Considering the main eight parts of speech, every two adjacent words in a sentence can be one of the possible 64 pairs. The probability of these pairs significantly varies, as some might even be impossible.

Is there a linguistic study on this matter?

For example, what are the probabilities of having these pairs in modern English:

  • noun-noun
  • noun-pronoun
  • noun-verb
  • noun-adverb
  • noun-adjective
  • noun-preposition
  • noun-conjunction
  • noun-interjection

One can run a statistical analysis by parsing an extensive collection of texts by available NLP toolkits, but I look for a profound linguistic discussion.

I appreciate any recommendation of a relevant article, book or hint.

  • Are you asking about text frequency, and what kind of texts? I don't see what kind of profound linguistic discussion would arise, although bear in min that SE is not a discussion site, it's an answer site.
    – user6726
    Nov 4, 2022 at 0:28
  • @user6726, no I am not interested in frequency. I look for the linguistic discussion on all possible cases. For example, it is very likely that a noun is followed by a verb, but less likely to be followed by an adjective while it is very likely that an adjective is followed by a noun. In other words, I am interested in common grammatical patterns in sentence structure.
    – Googlebot
    Nov 4, 2022 at 0:33
  • 1
    It's pretty widely accepted that syntax is recursive, i.e. the underlying structure is a branching tree rather than a linear list.
    – Draconis
    Nov 4, 2022 at 0:52
  • How is this not about frequency? N+V is frequent, N+Adj is infrequent, both are possible. We do deal with zero frequency i.e. grammatical rules, but there's nothing in terms of POS word pairs that has zero frequency.
    – user6726
    Nov 4, 2022 at 0:55
  • 2
    Unfortunately, we don't know that. Adjectives can be defined as things that modify nouns, and then you're correct. But if we don't recognize adjectives, as the Original Roman Eight didn't, then you're wrong. Parts of speech do not number eight (or if you want the Original Eight, forget about adjectives), and are not natural phenomena; they're creations of theories and tend to mean what their inventors wanted them to mean, not what somebody else said later.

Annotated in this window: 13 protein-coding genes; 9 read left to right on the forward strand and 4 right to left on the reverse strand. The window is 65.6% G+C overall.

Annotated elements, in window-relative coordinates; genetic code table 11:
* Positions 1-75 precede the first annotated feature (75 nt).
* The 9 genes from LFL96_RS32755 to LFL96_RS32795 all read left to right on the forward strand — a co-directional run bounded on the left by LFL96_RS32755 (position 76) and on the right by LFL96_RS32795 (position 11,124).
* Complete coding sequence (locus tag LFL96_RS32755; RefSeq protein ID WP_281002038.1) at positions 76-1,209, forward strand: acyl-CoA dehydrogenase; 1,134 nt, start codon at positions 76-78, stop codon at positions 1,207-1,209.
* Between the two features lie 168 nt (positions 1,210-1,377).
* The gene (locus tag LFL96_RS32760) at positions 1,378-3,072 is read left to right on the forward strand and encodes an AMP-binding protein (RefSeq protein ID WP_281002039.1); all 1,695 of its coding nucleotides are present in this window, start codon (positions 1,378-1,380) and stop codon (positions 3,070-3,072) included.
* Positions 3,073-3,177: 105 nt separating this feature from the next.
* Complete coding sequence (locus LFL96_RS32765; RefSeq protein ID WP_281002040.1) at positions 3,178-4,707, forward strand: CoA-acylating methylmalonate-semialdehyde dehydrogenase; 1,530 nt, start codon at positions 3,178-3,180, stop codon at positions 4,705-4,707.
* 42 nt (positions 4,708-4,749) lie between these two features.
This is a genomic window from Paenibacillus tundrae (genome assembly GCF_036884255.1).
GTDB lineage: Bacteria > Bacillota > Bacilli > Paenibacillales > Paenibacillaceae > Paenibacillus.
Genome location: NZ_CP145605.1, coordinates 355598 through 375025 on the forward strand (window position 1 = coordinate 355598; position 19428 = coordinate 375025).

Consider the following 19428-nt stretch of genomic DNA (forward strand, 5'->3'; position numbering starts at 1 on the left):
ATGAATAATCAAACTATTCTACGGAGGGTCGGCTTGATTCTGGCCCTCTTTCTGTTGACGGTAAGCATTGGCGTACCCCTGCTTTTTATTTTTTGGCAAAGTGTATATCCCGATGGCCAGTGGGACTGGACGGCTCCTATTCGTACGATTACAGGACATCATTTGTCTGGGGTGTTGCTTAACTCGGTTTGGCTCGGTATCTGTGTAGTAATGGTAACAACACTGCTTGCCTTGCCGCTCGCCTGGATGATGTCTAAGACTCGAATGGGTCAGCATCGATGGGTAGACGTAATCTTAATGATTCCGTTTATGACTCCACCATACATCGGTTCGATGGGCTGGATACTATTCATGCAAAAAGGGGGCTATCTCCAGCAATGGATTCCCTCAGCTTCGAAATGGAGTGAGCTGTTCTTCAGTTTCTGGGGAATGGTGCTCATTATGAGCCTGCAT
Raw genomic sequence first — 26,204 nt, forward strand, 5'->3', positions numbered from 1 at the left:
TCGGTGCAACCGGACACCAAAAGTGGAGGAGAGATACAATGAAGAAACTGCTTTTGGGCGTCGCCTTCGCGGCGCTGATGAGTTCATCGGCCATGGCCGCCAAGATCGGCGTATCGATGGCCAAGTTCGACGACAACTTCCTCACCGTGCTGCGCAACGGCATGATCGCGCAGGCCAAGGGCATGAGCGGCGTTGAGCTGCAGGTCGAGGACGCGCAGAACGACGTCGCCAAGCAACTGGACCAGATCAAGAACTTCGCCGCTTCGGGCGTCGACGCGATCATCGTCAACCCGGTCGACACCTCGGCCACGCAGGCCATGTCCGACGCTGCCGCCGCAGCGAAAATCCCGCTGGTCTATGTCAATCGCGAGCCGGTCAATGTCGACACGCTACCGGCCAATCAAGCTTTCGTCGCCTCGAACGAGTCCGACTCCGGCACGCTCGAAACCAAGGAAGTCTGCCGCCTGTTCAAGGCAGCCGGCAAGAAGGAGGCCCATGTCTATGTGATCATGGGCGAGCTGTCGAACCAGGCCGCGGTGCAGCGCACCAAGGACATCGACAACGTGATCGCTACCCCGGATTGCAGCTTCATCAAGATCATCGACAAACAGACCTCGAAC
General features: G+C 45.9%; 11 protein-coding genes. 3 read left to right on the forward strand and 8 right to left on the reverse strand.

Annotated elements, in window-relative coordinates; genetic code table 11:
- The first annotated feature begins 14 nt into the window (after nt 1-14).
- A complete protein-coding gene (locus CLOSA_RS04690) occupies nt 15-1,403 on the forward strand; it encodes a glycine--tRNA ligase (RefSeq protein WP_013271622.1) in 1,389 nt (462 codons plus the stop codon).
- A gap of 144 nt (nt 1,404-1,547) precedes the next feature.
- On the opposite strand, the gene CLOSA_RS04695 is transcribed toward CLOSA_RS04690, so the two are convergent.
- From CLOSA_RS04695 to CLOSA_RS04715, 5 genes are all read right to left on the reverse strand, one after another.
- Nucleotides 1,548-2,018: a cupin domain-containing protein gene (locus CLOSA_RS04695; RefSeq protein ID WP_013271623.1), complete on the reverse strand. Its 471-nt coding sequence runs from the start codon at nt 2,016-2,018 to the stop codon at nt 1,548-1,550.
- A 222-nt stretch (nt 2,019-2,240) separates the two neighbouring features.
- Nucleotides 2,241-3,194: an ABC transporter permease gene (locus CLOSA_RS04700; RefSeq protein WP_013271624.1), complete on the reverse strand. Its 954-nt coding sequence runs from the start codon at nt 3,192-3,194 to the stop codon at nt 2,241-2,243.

– jlawler
    Nov 4, 2022 at 15:32

1 Answer 1


Each of those ordered is allowed under the rules of English. Some examples:

noun-noun I gave the child money.

noun-pronoun I gave the child his money.

noun-verb The child gave me a goat

noun-adverb He gave me a goat quickly

noun-adjective I fed the goat green apples

noun-preposition I put the goat on the market

noun-conjunction You bought the goat and a chicken

noun-interjection Now you have the deal with the goat, yuck!

There are infinitely many more constructions that exemplify these word-permutations (there are infinitely many NPs which can be substituted for “I” in the first example. There are infinitely many sentences of English which attest the order noun-adjective, likewise all of the other N+X orders, so talk of the “probability” of such permutations in English is pointless.

The reason why these permutations are possible is that human language grammar is not based on probability tables of word pairs, it is based on rules of admissibility / inadmissibility which say that a particular pair of node is (not) allowed – and the nodes are not single words or part-of-speech tags, then are syntacticunits such as “Noun phrase”, “sentence”, “verb phrase”, each of which has its own rules for admissibility. The basic structural rules for a Noun phrase put adjectives before the noun that is the head of the phrase, so you might think you can’t get N-adj, but you can because VP allows …NP NP…, an NP can end with N, and can begin with Adj. We need not even consider stylistically motivated word orders like “I gave him an apple green and sweet”, but that is another way to get that permutation.

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